A teacher assists students at an elementary school in San Andres, Malate, Manila, Feb. 9. President Rodrigo R. Duterte signed an executive order on a 10-point policy agenda for economic recovery, which includes resumption of face-to-face classes. — PHILIPPINE STAR/ MICHAEL VARCAS
PRESIDENT Rodrigo R. Duterte signed an executive order which lays down a 10-point policy agenda aimed at accelerating the economy’s recovery from the coronavirus pandemic, just a little over three months before he steps down from office.
“There is an urgent need to adopt policies on economic recovery to sustain current economic gains, minimize the pandemic’s long-term adverse effects, and restore the country’s development trajectory,” read Executive Order (EO) No. 166, which was signed by Mr. Duterte on March 21. A copy was made public on Wednesday.
The Philippine economy grew by 5.6% in 2021, rebounding from the 9.6% contraction in 2020. Economic managers are targeting a 7-9% gross domestic product growth this year.
The 10-point policy agenda, which was recommended by the Economic Development Cluster, includes strengthening the country’s healthcare capacity and accelerating the coronavirus disease 2019 (COVID-19) vaccination program. The EO stated that restrictions on the use of COVID-19 vaccines by the private sector will be reduced.
It also emphasized the further reopening of the economy, expansion of public transport capacity, and resumption of face-to-face learning.
To boost the local tourism industry, the government will streamline requirements for domestic travel, limiting these to vaccination cards or negative RT-PCR test results for unvaccinated individuals, and a QR code that can be scanned by various contact-tracing apps.
The EO also sought to further loosen the requirements for international travel, such as providing quarantine exemptions for vaccinated foreign tourists.
Also, the government will prioritize the passage of laws to accelerate digital transformation, and to allow the efficient rollout of emergency programs during a pandemic.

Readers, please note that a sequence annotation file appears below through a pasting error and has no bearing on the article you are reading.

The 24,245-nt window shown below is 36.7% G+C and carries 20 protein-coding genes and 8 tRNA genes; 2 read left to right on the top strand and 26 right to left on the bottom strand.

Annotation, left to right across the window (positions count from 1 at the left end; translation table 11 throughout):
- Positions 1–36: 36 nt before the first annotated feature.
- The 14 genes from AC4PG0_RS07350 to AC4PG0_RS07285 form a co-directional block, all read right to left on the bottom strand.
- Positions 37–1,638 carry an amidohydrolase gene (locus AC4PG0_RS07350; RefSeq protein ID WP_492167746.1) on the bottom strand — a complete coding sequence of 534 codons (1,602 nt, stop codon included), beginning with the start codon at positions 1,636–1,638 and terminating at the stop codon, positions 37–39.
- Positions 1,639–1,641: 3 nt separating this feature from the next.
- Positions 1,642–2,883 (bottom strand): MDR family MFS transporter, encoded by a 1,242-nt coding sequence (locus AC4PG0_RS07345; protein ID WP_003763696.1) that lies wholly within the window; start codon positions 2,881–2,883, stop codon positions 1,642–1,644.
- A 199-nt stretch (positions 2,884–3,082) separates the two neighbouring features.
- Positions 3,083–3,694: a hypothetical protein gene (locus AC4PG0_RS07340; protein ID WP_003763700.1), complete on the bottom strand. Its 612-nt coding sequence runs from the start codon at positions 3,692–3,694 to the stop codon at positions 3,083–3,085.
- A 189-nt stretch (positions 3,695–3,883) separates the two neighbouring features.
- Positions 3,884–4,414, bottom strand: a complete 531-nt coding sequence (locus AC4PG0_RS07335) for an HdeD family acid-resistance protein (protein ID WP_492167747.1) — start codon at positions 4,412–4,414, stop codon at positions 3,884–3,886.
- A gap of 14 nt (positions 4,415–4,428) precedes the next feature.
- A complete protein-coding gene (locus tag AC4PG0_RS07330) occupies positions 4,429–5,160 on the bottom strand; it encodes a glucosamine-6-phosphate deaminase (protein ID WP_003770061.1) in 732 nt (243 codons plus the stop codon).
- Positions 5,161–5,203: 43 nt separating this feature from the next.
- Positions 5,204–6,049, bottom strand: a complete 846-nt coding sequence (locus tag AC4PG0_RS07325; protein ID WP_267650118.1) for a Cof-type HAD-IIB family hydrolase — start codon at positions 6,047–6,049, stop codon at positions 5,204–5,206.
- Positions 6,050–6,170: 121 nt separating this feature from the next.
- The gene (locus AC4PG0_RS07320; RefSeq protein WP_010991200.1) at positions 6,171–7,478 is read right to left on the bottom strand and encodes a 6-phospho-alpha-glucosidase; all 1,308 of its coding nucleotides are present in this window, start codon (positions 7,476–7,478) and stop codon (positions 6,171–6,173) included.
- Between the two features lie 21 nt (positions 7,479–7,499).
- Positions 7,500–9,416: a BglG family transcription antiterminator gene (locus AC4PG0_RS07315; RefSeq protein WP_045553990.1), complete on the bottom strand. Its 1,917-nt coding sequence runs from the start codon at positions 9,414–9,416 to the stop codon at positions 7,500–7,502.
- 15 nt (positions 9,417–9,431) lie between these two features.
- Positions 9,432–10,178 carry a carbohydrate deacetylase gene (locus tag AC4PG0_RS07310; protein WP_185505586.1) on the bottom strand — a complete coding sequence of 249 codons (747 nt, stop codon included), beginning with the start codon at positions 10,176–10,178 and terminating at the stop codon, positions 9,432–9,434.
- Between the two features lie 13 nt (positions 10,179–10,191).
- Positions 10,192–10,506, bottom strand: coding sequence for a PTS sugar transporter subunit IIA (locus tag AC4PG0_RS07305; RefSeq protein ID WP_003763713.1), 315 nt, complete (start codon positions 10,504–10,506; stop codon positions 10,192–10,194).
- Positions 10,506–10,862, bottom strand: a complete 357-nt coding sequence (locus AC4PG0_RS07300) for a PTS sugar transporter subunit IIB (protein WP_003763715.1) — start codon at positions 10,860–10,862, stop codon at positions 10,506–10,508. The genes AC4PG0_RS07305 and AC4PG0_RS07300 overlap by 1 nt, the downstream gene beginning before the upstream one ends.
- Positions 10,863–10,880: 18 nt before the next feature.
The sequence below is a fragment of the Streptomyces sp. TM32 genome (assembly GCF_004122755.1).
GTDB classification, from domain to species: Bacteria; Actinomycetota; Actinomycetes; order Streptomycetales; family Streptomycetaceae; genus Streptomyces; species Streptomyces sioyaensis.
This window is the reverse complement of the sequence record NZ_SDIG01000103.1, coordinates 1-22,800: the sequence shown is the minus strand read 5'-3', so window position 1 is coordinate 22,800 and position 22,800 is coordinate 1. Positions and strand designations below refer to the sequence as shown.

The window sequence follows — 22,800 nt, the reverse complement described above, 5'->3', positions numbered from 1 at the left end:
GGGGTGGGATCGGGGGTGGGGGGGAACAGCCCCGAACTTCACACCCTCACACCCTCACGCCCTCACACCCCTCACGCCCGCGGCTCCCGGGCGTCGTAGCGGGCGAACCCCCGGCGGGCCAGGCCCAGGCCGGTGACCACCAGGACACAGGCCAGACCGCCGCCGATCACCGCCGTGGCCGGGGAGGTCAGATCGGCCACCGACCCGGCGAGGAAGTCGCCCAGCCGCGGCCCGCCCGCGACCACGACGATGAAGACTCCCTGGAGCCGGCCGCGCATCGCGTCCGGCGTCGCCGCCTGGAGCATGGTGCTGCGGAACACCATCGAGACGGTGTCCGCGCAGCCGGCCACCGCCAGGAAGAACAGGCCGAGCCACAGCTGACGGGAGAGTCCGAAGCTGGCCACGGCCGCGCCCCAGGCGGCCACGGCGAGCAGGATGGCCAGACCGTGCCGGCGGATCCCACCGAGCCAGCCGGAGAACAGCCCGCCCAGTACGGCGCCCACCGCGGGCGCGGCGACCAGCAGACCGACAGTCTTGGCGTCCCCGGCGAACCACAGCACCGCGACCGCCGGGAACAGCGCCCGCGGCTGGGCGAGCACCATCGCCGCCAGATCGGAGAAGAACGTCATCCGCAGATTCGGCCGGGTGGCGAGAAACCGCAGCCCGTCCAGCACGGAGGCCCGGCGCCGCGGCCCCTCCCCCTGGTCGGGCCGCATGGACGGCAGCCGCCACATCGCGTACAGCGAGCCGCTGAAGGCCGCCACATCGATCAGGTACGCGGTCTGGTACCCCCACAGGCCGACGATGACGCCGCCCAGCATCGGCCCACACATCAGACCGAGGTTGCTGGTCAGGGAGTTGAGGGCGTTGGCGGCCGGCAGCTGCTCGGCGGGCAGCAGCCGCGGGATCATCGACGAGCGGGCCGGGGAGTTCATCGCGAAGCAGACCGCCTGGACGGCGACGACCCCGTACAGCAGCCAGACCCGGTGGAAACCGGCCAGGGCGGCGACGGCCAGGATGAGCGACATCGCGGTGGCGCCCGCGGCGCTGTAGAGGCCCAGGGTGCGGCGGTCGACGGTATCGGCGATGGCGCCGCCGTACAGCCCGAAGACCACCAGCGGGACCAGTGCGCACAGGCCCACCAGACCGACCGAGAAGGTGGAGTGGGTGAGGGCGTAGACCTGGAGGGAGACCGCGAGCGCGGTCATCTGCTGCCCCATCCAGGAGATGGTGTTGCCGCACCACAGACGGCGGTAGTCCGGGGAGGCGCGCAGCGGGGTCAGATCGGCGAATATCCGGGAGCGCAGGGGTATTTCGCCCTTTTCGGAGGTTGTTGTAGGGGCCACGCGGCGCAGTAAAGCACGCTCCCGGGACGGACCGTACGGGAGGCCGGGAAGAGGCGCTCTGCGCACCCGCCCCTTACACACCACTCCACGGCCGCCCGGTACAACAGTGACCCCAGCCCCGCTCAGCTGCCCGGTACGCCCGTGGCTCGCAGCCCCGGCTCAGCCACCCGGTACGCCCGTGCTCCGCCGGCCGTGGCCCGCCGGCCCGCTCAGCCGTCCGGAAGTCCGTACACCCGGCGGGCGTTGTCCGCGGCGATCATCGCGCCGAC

“The proposed legislation may include measures such as the establishment of a standby fund to be utilized during pandemics, grant of authority to re-allocate funds for pandemic response, lifting of ceilings on the use of quick response funds, relaxation of data privacy requirements and standardization of special risk allowance, hazard pay and other reasonable forms of compensation to healthcare workers,” the EO stated.
Lawmakers are now on a break to prepare for the May elections. Congress will resume session on May 23 and adjourn on June 3.
The EO stated the government will shift the focus of decision making and government reporting to “empowering metrics” such as the total number of severe and critical COVID-19 cases, case fatality ratio and total vaccinations. This will help the government avoid “unnecessary changes” in alert levels and encourage more people to get vaccinated.
The government will also develop a Comprehensive Pandemic Response Framework to ensure the country will be able to handle future pandemics.
Under the EO, all government departments, offices, including state corporations and local government units should ensure their policies and programs are aligned with the 10-point policy agenda.
“These measures would help further reopen the economy towards greater normalcy, especially to mitigate the adverse economic effects of the Russia-Ukraine conflict,” Rizal Commercial Banking Corp. Chief Economist Michael L. Ricafort told BusinessWorld in a Viber message, referring to the resumption of physical classes and loosening requirements for international tourists.
Asian Institute of Management economist John Paolo R. Rivera said in a Viber message the 10-point agenda would help drive Philippine economic growth “if implemented efficiently and effectively.”
De La Salle University law and business professor Antonio A. Ligon said in a text message that while the EO’s objective is “laudable… it is unrealistic to say that the 10-point policy can bring us immediately to the pre-pandemic level because as experts observed, the government did not respond effectively when pandemic set in.” — Alyssa Nicole O. Tan